Georges Braque

February 7, 2010By Heidi EllisonArchive

Beyond Cubism:
The Whole Picture

Paris Update Braque Grand Palais Le-Parc-de-Carrieres-Saint-Denis

“Le Parc de Carrières-Saint-Denis” (1909-10). © Museo Thyssen-Bornemisza © Adagp, Paris 2013

“Georges Braque,” one of Paris’s blockbuster autumn art exhibitions, opening today at the Grand Palais, walks us through nearly the whole career of the artist (1882-1963) known primarily for the invention of Cubism with his friend and colleague Picasso, offering a rare opportunity to see the development of his work over the years – it’s been 40 years since the last retrospective – and filling us in on what the artist was up to before and after the Cubist period.

The exhibition starts with Braque’s Fauvist period (in fact, he had previously dabbled in Impressionism, but none of those works are on show here). Following in the footsteps of one of his heroes, Cézanne, Braque, who was attracted by the “physicality” of Fauvism, went to the French fishing village of L’Estaque and turned out one pretty, colorful scene after another. A number of these works are included in the exhibition, and while they are lovely, they look like copycats, with a softer palette, of the work of his Fauvist forerunners.

Braque soon left Fauvism behind, however, and started fragmenting images à la Cézanne and toning down his palette to muted greens and ochers, in a style some now refer to as Cézannian Cubism. These are accomplished works that often border on abstraction. One of the more abstract of them, “Arbres à l’Estaque” (1908), effectively pulls the viewer into a maelstrom of trees.

In Montmartre and the French town of Céret, this style evolved into what is called Analytic Cubism as Picasso and Braque experimented, theorized and challenged each other. Color pretty much went out the window, sacrificed to form and scorned as too sensual and emotional, an approach that was the direct opposite of that taken by the Impressionists and Fauvists. The image was increasingly fractured, and the palette was limited to tone-on-tone brown, green, gray and beige. This was cerebral art, so far from nature that it was in danger of falling into ascetic hermetism, as the art historian Dominique Dupuis Labbé points out. The exhibition does an excellent job of illustrating the loss of color and the explosion of reality into facets in the successive periods of the artist’s work.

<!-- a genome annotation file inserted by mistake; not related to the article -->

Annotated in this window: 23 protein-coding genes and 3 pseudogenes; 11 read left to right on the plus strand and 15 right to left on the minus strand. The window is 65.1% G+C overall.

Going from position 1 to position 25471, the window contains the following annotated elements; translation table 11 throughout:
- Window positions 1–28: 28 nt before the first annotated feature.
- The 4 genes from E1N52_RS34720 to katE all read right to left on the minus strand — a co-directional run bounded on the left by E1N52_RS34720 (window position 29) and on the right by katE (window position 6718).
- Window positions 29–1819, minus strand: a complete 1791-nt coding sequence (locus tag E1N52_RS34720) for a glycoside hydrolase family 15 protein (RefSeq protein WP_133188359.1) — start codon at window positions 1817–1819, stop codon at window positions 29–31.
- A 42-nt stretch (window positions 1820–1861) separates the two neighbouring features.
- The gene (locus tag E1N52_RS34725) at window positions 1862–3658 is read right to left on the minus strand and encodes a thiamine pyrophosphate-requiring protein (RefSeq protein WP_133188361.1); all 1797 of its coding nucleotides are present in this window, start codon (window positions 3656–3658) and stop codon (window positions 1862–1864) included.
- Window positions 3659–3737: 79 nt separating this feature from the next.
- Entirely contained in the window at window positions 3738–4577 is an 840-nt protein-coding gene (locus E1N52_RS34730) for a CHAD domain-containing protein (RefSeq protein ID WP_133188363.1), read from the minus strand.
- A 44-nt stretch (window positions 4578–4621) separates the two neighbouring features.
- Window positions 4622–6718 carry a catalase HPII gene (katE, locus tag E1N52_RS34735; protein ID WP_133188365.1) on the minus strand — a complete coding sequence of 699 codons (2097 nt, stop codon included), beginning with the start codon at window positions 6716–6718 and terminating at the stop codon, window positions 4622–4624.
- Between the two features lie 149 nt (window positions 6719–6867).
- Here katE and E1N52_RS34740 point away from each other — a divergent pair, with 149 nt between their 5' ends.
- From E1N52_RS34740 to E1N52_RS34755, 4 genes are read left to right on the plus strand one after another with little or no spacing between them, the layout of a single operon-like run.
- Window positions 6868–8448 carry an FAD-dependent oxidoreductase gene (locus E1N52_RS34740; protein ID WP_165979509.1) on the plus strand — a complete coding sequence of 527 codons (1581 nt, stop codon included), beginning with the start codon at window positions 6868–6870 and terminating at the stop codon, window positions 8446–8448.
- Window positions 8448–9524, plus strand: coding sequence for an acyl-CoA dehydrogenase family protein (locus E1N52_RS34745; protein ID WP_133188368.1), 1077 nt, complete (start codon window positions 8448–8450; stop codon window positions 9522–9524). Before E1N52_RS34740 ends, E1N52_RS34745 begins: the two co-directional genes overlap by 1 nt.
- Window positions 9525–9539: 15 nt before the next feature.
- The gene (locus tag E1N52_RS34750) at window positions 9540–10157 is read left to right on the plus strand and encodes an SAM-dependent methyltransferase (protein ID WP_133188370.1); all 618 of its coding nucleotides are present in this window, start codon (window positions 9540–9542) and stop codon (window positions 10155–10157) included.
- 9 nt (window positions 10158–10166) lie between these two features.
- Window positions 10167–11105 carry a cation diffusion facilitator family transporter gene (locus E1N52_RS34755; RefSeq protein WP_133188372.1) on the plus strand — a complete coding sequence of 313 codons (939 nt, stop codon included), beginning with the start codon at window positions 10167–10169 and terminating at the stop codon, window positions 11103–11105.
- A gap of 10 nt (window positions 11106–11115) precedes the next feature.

Cubism moved back a bit toward the real world in its “Synthetic” phase as Braque began to paste pieces of wood-grained wallpaper on his paintings and Picasso started to use collage techniques. Stenciled letters and numbers also began to appear in their works.

World War I brought an end to the evolution of Cubism and the collaboration of the two artists. Picasso moved on to other things, while Braque went to war and was severely injured. When he returned to painting afterward, he restored color to his canvases and continued to paint in a softer Cubist vein, sometimes with distinct echoes of Matisse.

During the rest of his career there were few exciting developments – aside from a postwar detour into neoclassicism with the “Canéphores” (1922), massive Picassan female

Paris Update Braque Grand Palais A-tire-d-aile

“À Tire d’Aile” (1956-61), one of Braque’s later works. © Centre Pompidou, MNAM-CCI, Dist. RmnGrand Palais/Adam Rzepka © Adagp, Paris 2013

figures – until a few years before his death, when he began to paint large abstracted birds and rather beautiful small horizontal landscapes, simplified to the maximum and painted in striking colors, works that influenced French painter Nicolas de Staël (1914-55), a great admirer of Braque.

An anecdote: the term “Cubism” grew out of a comment made by Matisse about “little cubes” in Braque’s paintings when he saw the landmark 1908 exhibition of the artist’s works organized by poet Guillaume Apollinaire at the Galerie Kahnweiler in Paris.

While it is fascinating to see the development of Cubism through Braque’s work, the exhibition makes it clear why the artist’s non-Cubist work is less valued. It lacks the dynamism of that exciting early period of discovery and experimentation, and often seems more like a reworking of past ideas and the styles of other artists, notably Matisse in some of the interior scenes.

Heidi Ellison

Galeries Nationales du Grand Palais: 3, avenue du Général Eisenhower, 75008 Paris. Métro: Champs-Elysées Clemenceau. Tel.: 01 44 13 17 17. Open Wednesday-Saturday, 10am-10pm; Sunday-Monday, 10am-8pm. Closed Tuesday and December 25. Admission: €12. Through January 6, 2014.

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